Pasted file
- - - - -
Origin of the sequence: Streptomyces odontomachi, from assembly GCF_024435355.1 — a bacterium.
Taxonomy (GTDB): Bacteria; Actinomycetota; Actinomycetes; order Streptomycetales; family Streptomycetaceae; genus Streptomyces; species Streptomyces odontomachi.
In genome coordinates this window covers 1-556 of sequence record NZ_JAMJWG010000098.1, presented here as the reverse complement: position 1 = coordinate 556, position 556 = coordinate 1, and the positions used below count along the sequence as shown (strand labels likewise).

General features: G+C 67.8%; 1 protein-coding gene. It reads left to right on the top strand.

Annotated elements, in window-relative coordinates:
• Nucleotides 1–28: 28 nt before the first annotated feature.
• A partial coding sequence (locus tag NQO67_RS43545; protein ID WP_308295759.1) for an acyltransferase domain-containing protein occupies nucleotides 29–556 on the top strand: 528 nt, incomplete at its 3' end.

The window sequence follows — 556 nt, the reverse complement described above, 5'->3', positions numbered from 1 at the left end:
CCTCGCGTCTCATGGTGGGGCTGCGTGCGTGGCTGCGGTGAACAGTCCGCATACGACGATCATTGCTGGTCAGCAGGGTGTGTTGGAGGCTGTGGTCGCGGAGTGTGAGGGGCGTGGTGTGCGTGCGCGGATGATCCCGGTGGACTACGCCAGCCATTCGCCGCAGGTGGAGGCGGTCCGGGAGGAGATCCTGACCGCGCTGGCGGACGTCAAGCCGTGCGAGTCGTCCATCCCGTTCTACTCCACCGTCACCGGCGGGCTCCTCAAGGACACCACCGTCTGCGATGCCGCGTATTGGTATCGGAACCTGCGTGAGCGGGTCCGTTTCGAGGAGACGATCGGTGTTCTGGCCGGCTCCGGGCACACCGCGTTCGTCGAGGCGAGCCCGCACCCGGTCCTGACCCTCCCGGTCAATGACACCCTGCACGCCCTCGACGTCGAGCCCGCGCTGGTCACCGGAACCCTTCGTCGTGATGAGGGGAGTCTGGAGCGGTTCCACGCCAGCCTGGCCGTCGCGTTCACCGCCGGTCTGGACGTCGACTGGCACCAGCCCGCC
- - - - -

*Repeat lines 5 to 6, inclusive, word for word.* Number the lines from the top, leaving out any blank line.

Annotated elements, in window-relative coordinates:
• Nucleotides 1–28: 28 nt before the first annotated feature.